I went for a great ride around the city in the rain today. Unfortunately, I couldn’t see a thing for the last couple of kilometers because my glasses were totally fogged up and covered with raindrops, and the headlights from the cars were creating this wild blur in front of my face. Strangely,the wet finds my glasses a lot quicker on a uni compared to a bike, possibly because of the differing posture. Short of laser surgery or contacts, what do bespeckled folks do to keep their vision in a downpour? Any recommendations for keeping lenses a bit more clear?
I don’t wear glasses (although I think I’m meant to) but is there something you can apply to the surface of them that won’t damage them but will stop the water from catching on them…make it slide right off?
I have the same problem, and haven’t yet found a great solution. What I do–less than ideal–is keep a cotton handkerchief inside the pocket of my rain jacket, and pull this out quickly from time to time for a quick attempt at drying the lenses.
I have thought about applying “Rainex” to my lenses just to experiment, but haven’t actually tried it yet. It has a wild effect on car windshields. You can drive in heavy rain with no wipers, and the water just beads up and gets blown off.
I wear glasses too- It’s usually Ok during the day- I but at the 24hr races I’ve done it gets fogged up and very difficult to see through at night. The best thing I’ve found it so use antistatic lens cleaner and just wipe it through the glasses regularly. It really decreases the muck/fog build up dramatically. Water on the glasses isn’t actually too bad- it tends to wash run off leaving just a few drops. It’s when you have small droplets beading (ie from fog) on them or globs or smears of mud that make it difficult to see through. One solution is to have a small bottle of water to wash over your glasses-- gets rid of the muck. Otherwise a clean glove (rare) or a clean cloth to regularly wipe the muck off is useful (in combination with the antistatic lens cleaner).
I’ve also got a peak on my helmet but I don’t think it helps that much.
cut a potato in half and rub that on the inside of your lenses
it helps stop the fogging/misting up of your glasses
(this also works on the inside of your car windscreen, btw)
u can have a permanent coating applied to the front of your glasses that is very simmilar to ‘Rain-X’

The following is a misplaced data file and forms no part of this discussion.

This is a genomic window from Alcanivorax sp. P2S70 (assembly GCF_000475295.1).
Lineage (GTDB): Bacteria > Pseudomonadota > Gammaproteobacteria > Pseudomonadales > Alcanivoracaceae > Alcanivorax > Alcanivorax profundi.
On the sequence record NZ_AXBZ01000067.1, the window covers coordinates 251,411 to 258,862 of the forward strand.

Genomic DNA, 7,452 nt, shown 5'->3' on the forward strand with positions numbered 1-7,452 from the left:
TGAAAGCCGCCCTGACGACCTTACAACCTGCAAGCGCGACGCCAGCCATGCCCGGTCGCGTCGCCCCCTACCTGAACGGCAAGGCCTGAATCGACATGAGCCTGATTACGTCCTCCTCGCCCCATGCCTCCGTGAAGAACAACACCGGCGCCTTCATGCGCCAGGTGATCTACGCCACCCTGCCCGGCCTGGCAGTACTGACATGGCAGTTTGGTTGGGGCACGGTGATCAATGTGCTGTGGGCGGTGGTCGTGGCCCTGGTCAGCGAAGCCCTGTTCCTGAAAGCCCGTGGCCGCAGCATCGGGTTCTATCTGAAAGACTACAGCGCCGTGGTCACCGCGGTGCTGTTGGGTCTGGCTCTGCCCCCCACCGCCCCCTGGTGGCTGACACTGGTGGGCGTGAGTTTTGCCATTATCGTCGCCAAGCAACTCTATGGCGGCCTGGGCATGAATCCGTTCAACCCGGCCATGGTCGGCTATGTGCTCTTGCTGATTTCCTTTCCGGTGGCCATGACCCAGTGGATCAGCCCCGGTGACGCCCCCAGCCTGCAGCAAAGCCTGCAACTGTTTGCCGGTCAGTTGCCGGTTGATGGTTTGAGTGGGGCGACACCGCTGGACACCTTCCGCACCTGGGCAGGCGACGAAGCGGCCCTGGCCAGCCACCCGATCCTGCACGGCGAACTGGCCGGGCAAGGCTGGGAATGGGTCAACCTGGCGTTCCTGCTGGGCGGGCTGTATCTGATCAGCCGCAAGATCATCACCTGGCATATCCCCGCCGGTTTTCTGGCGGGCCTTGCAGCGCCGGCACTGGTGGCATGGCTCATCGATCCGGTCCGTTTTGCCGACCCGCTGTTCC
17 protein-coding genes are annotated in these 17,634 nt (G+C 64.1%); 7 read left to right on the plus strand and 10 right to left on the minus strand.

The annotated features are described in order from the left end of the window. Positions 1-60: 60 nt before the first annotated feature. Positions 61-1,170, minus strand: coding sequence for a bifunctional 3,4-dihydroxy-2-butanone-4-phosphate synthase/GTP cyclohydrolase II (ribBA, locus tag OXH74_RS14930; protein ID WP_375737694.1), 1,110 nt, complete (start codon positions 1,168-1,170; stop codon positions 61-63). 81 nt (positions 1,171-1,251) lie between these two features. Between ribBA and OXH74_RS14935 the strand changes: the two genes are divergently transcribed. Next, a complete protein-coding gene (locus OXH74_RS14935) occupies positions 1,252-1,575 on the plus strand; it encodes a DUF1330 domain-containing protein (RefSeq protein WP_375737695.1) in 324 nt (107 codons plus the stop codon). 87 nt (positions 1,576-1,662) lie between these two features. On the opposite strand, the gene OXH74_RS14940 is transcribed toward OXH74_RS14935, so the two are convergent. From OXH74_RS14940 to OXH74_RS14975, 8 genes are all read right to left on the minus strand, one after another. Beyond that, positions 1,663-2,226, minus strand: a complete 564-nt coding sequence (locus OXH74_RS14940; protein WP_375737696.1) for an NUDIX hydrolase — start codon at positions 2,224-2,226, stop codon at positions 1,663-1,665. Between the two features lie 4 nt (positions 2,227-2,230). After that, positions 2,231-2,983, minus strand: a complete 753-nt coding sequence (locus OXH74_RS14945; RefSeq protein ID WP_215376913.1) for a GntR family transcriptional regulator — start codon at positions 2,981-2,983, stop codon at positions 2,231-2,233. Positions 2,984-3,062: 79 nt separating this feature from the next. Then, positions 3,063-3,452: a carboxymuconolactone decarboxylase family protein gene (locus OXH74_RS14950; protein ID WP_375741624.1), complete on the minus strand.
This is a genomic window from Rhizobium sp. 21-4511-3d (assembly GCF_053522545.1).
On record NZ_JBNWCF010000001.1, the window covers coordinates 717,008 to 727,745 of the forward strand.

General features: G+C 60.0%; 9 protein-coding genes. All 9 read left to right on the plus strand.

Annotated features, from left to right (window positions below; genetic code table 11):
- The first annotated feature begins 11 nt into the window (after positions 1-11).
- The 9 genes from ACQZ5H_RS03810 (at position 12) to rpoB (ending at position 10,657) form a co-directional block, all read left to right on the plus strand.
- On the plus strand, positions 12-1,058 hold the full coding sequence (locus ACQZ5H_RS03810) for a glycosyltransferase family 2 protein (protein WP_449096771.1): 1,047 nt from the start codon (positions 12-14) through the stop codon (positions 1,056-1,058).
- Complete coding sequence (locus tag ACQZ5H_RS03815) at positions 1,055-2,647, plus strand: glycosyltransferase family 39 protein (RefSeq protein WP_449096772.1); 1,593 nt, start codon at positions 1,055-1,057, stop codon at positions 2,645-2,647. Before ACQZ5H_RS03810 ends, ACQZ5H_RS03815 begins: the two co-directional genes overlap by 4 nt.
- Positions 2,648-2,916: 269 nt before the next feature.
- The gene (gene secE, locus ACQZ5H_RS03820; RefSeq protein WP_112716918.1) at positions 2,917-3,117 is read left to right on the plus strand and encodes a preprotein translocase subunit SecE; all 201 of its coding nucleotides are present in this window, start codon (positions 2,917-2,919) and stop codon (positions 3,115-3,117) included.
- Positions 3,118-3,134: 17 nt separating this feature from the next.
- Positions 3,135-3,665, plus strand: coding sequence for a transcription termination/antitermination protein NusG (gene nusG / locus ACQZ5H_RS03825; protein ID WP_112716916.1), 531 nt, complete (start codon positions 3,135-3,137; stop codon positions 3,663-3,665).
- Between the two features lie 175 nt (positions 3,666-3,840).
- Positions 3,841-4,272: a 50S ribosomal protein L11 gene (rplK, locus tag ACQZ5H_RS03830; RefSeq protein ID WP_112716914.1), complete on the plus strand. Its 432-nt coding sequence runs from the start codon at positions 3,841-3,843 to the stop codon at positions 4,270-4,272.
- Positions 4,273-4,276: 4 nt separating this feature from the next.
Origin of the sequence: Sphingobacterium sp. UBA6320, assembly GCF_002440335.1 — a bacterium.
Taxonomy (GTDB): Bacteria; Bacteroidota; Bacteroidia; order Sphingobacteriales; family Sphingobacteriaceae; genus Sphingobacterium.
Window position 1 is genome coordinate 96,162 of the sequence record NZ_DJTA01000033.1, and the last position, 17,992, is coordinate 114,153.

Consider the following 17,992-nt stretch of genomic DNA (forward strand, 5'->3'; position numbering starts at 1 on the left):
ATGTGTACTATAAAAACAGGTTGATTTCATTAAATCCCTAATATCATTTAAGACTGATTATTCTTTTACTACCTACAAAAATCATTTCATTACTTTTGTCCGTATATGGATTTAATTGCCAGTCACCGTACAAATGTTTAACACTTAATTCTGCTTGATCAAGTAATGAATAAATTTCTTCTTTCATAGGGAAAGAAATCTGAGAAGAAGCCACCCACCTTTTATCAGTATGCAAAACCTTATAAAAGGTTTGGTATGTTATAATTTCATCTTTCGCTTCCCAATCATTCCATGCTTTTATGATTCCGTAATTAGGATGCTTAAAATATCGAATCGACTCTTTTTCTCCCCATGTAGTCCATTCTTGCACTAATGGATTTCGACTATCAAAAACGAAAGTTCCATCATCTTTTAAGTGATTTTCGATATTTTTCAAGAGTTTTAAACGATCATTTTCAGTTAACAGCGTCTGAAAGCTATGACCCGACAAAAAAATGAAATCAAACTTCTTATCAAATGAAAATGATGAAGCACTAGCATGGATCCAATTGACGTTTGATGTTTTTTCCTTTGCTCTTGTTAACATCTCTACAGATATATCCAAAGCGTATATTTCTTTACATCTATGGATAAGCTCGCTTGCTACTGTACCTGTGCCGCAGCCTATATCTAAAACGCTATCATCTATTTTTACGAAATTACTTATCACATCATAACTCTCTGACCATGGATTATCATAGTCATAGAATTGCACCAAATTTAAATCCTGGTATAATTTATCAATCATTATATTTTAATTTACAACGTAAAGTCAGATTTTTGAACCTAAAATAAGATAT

just applying ‘Rain-X’ should work
wearing a sweatband is very 80’s but it also helps prevent sweat from running into your eyes and it also helps eliminate some of the foggin/misting
Contacts work great, especially for MUni in those steamy conditions where you have to see the ground clearly to be able to ride.
However, to keep the rain off your eyes in general, use a helmet with a visor, and then purchase a rain cover for the helmet. It is a stretchy waterproof shower-cappish thing, but looks way cooler. That keeps the rain off your head and also seals up the visor.
I got this idea from my days on a swim team. I just spit on my glasses, rub it around, and wipe off the excess stuff, and I’m set. This kept my goggles fog-free for about 2 hours of non-stop swimming. It also works for my glasses, although my bigger problem is the salt from sweat crusting up on the glasses. Oftentimes I just ignore it. Try spitting on them, though. It’s cheap, biodegradable, and reusable. Not to mention edible!
Just do what I did go for the Lasics. Best thing I have ever spent my money on. I was damn near handicapped without my glasses though. Make sure if you do it they measure your eyes with one of the newer technologies that checks your vision at several points of the eye. My day and night correction was over a diopter different. Made night driving scary as hell. I thought it was that way for everyone.
Yeah, Rain-X or the stuff you can get at car accessories stores works well. I wish I’d rain-xed my specs before riding Hawkins Hill in the fog at the NZUNI weekend. It was so misty I ended up taking off my glasses to see better.
Saying that to someone who wears glasses is akin to saying ‘where’s the other wheel’ to a unicyclist.